AADA has provided its most critical submission to the Government advocating against large-scale used car importation for the good of consumers, the auto industry and the economy.
The AADA has worked tirelessly this year rallying in favour of a continued ban on large-scale used car imports into Australia and recently the Association submitted its most important document on the issue to date.
In its final submission in response to the Government’s 2014 Review of the Motor Vehicle Standards Act 1989 (the Act), the AADA reiterated its stance that a change in policy may very well ‘erode Australia’s extremely high standards in motor vehicle safety, theft protection, environmental protection and consumer protection.’
It is a risk that has been consistently covered in the pages of Automotive Dealer, and by now, most Australian Dealers will be aware of the impact that large-scale imports could have on consumers and the industry.
From the arrival of cars with tampered odometers and no history, to uncertainty surrounding recall and warranty, as well as the dramatic reduction in value of Australia’s current fleet – the potential pitfalls are considerable.
What’s more, these risks seem even more unnecessary when you consider that Australian consumers already enjoy the benefits of the most competitive retail car market in the world. New car prices are at 20 year lows and more than 65 brands and 350 models compete for market share – substantially more than in the UK and US.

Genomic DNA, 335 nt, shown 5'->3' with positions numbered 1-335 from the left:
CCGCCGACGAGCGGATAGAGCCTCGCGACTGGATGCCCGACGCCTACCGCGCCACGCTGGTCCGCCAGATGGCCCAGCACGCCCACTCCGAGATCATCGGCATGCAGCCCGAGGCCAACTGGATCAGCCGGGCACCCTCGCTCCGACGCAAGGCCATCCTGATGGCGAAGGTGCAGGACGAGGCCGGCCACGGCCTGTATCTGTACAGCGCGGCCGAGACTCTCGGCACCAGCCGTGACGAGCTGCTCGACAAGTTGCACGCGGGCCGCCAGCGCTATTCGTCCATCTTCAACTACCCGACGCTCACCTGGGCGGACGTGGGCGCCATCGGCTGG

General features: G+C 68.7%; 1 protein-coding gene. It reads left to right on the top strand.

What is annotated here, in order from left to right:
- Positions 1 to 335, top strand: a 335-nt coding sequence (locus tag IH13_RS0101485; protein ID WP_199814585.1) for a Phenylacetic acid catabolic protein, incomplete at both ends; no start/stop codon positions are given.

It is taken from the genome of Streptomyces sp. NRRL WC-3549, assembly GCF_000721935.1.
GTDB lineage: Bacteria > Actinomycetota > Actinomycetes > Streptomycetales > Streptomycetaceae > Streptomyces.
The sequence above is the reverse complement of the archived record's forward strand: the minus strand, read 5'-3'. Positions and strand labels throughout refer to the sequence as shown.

Despite this, earlier in the year the Productivity Commission recommended to the Government that it reduces restrictions on large-scale second hand imports.
Whilst a media release from the Hon Jamie Briggs MP, Assistant Minister for Infrastructure and Regional Development, states that the Government has ‘no intention to allow Australia to become the dumping ground for other countries’ second-hand lemons’ – it naturally concedes that it must consider all options, ‘particularly given the end of vehicle manufacturing in Australia.’
AADA’s position is consistent with the Harper Competition Review Draft Recommendation that ‘Competition Principles’ should be subject to a ‘public interest’ test that:
- The principles should apply unless the costs outweigh the benefits; and
- The objectives of the legislation or government policy can only be achieved by restricting competition.
And that’s where the AADA’s final submission comes in.
In line with the Government’s Options Discussion Paper, the AADA has included feedback on a number of courses of action in its submission, including:
- Do nothing or repeal the Act;
- Modernise and strengthen the legislation; and
- Harmonise with international standards and streamline certification.
In summary, the AADA agrees that modernising the Act (which is now 25 years old) is an important step, and one that could continue to meet the Government’s stated public policy objectives of:
- Community protection through vehicles that are safe and have low emissions;
- Consumer protection through vehicles that meet buyers’ expectations and are theft resistant; and